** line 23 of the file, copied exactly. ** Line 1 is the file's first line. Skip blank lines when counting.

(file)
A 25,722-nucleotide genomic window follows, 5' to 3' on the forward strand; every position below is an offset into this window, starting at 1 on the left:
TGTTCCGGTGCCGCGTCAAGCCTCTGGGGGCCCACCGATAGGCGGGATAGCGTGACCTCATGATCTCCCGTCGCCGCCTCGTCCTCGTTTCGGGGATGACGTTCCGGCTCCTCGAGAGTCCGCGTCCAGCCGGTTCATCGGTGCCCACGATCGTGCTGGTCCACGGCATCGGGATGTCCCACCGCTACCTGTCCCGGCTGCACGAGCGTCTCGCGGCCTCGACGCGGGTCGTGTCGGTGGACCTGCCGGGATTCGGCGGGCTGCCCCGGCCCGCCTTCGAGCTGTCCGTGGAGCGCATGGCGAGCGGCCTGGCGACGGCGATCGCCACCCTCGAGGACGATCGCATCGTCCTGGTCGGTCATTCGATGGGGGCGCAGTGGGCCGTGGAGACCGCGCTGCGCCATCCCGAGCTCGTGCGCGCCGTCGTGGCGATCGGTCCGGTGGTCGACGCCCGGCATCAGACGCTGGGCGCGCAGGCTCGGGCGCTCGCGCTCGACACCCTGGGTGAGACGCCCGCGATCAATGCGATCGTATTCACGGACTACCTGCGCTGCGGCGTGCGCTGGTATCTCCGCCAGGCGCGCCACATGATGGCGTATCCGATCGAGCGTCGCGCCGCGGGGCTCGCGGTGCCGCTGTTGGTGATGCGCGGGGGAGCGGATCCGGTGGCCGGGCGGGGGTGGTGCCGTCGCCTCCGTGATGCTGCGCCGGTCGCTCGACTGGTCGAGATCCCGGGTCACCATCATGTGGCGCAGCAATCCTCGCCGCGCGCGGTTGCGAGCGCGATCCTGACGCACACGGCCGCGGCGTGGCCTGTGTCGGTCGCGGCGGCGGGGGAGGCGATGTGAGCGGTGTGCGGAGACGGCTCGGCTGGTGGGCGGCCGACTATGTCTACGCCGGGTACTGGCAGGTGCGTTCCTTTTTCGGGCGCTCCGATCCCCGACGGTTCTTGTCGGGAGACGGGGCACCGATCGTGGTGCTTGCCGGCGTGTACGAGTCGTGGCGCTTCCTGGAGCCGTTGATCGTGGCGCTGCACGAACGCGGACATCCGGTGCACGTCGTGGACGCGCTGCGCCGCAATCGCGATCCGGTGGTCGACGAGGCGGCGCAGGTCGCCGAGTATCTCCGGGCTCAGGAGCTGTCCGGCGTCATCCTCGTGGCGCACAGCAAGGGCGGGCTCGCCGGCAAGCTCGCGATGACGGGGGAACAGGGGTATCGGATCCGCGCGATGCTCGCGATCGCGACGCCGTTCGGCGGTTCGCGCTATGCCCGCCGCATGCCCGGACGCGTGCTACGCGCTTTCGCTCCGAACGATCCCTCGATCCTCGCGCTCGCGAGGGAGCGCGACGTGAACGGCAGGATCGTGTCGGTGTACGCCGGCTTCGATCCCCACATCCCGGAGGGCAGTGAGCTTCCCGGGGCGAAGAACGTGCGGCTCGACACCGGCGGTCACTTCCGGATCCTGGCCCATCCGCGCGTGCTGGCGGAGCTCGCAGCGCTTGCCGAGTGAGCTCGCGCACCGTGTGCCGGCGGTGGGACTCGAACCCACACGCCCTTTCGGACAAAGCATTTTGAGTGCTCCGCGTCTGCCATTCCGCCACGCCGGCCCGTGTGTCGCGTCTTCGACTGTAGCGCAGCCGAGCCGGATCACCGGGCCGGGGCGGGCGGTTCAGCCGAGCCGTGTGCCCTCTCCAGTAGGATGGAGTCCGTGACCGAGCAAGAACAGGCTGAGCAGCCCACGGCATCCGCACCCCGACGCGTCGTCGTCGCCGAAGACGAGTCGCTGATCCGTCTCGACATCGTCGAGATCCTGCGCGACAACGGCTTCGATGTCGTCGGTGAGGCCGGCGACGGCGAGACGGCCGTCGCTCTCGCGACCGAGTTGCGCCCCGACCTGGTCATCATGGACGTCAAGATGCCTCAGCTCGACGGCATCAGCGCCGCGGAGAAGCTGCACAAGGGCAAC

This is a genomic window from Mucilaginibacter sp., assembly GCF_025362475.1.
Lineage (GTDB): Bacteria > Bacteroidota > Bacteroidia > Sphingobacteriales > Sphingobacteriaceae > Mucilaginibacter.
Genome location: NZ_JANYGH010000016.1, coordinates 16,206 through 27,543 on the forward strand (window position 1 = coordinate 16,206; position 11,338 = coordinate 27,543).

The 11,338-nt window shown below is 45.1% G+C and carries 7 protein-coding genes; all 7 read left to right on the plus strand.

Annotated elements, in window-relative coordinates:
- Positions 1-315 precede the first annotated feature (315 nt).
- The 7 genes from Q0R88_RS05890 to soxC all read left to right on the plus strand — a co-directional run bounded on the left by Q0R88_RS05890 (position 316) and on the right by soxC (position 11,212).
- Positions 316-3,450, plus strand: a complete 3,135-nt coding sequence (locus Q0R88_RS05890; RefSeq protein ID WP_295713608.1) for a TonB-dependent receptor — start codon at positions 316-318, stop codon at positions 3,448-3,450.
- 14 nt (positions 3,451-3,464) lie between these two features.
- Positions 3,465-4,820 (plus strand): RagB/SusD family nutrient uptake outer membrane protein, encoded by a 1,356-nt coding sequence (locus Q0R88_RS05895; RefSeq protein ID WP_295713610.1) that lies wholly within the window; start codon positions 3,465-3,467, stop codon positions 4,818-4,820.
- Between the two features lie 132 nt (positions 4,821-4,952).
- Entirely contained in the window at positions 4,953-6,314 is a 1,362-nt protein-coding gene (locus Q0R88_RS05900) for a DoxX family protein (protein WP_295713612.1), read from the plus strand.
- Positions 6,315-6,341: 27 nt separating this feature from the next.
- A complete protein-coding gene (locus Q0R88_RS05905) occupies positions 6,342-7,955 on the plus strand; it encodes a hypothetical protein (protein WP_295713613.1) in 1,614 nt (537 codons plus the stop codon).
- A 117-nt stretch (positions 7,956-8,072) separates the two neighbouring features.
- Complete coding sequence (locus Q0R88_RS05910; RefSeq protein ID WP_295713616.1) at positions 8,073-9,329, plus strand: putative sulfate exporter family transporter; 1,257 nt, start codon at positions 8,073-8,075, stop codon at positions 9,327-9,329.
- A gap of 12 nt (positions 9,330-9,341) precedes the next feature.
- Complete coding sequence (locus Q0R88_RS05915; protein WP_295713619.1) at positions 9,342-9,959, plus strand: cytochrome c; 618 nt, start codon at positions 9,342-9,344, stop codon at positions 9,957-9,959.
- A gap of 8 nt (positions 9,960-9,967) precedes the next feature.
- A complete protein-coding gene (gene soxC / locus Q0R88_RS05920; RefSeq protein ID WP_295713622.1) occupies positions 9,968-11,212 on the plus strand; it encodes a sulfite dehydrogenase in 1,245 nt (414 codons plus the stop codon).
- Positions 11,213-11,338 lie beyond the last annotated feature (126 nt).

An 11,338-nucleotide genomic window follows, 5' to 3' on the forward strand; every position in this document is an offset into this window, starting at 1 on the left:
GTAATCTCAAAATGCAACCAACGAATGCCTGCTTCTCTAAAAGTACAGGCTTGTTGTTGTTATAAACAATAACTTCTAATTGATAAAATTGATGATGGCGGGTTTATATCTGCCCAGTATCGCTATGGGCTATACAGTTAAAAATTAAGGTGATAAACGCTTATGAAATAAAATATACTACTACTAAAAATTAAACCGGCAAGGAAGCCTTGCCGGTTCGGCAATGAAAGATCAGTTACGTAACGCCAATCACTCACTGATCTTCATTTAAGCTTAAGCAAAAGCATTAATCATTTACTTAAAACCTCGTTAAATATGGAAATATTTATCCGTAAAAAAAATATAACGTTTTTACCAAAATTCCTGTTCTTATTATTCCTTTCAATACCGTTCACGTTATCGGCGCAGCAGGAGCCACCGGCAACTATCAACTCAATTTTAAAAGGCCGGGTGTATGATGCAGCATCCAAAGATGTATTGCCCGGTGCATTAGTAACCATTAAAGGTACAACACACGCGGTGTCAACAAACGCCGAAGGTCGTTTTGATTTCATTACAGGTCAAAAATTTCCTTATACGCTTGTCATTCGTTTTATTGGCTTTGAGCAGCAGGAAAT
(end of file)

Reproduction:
- Positions 11,213-11,338 lie beyond the last annotated feature (126 nt).